You’ll see him about 18 months before the expected election, fidgeting and wild-eyed. Questions about poster quantities to be ordered trigger a manic response: “ Posters? Sure why bother? The dogs in the streets know it. The. Seat. Is. Gone.”
“Everybody” knows that your man, that Shinner, is a dead cert to take the seat.
“A dead cert. Why are we even bothering to have the election? We might as well just award him the seat. Sure, I’m surprised he hasn’t got a running mate for a run at the last seat.”
The deputy can be seen slinking slope-shouldered into old folks homes, sighing and pondering as to how the constituency, whom he has loyally served for twenty years, could vote for a fella who used to blow up people. And what about his running mate? Sure what does he need two quotas for anyway? The old dears console him with a chocolate digestive and a nice sit-down.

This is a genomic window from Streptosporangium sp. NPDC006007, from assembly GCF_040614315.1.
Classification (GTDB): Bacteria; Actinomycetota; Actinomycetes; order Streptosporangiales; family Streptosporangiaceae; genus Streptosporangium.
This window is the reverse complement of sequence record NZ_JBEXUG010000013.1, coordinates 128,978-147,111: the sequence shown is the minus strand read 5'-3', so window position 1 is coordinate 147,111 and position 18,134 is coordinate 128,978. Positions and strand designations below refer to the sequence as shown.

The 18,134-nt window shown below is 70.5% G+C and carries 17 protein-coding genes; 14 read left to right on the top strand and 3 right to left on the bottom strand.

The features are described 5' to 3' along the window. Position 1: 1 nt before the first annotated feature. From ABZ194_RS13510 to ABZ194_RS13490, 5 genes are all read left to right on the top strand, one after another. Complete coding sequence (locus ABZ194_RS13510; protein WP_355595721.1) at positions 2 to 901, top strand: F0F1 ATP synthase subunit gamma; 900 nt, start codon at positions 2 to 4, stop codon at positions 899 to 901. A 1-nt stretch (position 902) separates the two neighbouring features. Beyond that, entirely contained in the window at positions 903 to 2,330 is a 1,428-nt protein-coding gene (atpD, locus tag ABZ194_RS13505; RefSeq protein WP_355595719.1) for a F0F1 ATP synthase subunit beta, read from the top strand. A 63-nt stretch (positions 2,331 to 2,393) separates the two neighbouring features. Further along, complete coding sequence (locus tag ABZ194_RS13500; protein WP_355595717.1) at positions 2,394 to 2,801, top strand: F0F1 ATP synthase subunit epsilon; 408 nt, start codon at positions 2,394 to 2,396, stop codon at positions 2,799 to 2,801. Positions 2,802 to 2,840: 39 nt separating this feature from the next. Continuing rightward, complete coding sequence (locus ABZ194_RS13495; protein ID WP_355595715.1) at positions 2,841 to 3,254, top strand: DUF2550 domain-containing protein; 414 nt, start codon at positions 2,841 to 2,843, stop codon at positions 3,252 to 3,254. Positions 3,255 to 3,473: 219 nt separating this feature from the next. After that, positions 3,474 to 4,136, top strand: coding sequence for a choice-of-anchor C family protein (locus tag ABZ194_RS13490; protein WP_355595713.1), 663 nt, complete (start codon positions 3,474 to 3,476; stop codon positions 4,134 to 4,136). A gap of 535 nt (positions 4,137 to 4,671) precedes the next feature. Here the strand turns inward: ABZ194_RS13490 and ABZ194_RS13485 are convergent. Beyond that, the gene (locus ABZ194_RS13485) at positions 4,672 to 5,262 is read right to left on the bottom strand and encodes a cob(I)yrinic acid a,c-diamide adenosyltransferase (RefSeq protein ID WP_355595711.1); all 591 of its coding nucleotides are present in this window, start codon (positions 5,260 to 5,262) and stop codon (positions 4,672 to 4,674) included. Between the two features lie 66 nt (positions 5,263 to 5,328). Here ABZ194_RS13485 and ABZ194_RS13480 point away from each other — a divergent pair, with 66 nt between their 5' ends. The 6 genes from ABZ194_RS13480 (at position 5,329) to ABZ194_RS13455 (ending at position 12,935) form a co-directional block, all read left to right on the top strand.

Of course, he runs a full campaign, but not to win, perish the thought, sure that’s impossible. He’s just running to keep the party flag flying, really. Only in Ireland does a candidate brag about how badly he’s doing, but not too badly.
He grudgingly accepts, without anyone actually asking him the question, that he supposes it could be possible that he might squeeze into the fifth seat on the nineteenth count without reaching the quota if it were a nice day, and all the people he’s helped through the years turned out, but that the Shinner probably “ has it all locked up, with military precision,” he says ominously.
The day after polling day, the deputy comfortably takes the second seat on the third count, but assures everyone that it is a dead cert that this is the last time he’ll hold the seat, no doubt about it. His “safe as houses” running mate’s vote collapses and he loses his seat.